Richard Rorty and the concept of redemption

Tracy Llanera*

*Corresponding author for this work

Research output: Contribution to journalArticlepeer-review

5 Citations (Scopus)


It is curious why a secular pragmatist like Richard Rorty would capitalize on the religiously-laden concept of redemption in his recent writings. But more than being an intriguing idea in his later work, this essay argues that redemption plays a key role in the historical development of Rorty’s thought. It begins by exploring the paradoxical status of redemption in Rorty’s oeuvre. It then investigates an overlooked debate between Rorty, Dreyfus and Taylor (1980) that first endorses the concept. It then contrasts Rorty’s notions of essentialism and edification to link redemption to self-transformation. After providing a historical legitimation to the idea of redemption, the essay reconstructs Rorty’s modern version of the concept. Redemption for Rorty centers on human relationships and not religion or philosophy; it is also pluralist and liberal in character. Finally, it concludes that Rorty uses redemption—a primary component of religious language—to capture the salvific force of religion. This power is redirected toward the protection of secular, democratic hopes, which are demanding and fragile by nature.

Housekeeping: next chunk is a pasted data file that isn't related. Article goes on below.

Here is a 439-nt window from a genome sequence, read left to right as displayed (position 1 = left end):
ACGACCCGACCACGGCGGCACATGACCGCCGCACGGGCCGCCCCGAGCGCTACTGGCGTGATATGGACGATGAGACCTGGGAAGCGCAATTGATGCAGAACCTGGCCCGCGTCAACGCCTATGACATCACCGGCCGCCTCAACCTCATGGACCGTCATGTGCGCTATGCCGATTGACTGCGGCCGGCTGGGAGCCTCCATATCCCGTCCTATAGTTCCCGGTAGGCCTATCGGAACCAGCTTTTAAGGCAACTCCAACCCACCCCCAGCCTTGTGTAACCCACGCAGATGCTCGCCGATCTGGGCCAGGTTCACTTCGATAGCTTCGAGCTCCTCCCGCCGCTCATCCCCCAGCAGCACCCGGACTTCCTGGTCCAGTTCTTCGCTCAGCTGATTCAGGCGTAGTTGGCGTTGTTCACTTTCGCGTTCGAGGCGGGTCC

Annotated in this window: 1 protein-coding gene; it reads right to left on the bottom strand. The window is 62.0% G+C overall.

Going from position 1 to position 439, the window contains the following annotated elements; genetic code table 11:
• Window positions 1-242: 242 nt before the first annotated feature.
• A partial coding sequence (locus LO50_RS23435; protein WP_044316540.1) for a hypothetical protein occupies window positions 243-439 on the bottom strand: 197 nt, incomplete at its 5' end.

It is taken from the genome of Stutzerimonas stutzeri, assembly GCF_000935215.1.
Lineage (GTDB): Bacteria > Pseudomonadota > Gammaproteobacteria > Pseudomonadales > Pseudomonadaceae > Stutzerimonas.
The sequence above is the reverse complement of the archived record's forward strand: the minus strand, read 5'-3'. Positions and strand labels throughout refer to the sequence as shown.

Original languageEnglish
Pages (from-to)103-118
Number of pages16
JournalInternational Journal for Philosophy of Religion
Issue number2
Publication statusPublished - Oct 2017


  • Charles Taylor
  • Hubert Dreyfus
  • Liberal utopia
  • Redemption
  • Religion
  • Richard Rorty


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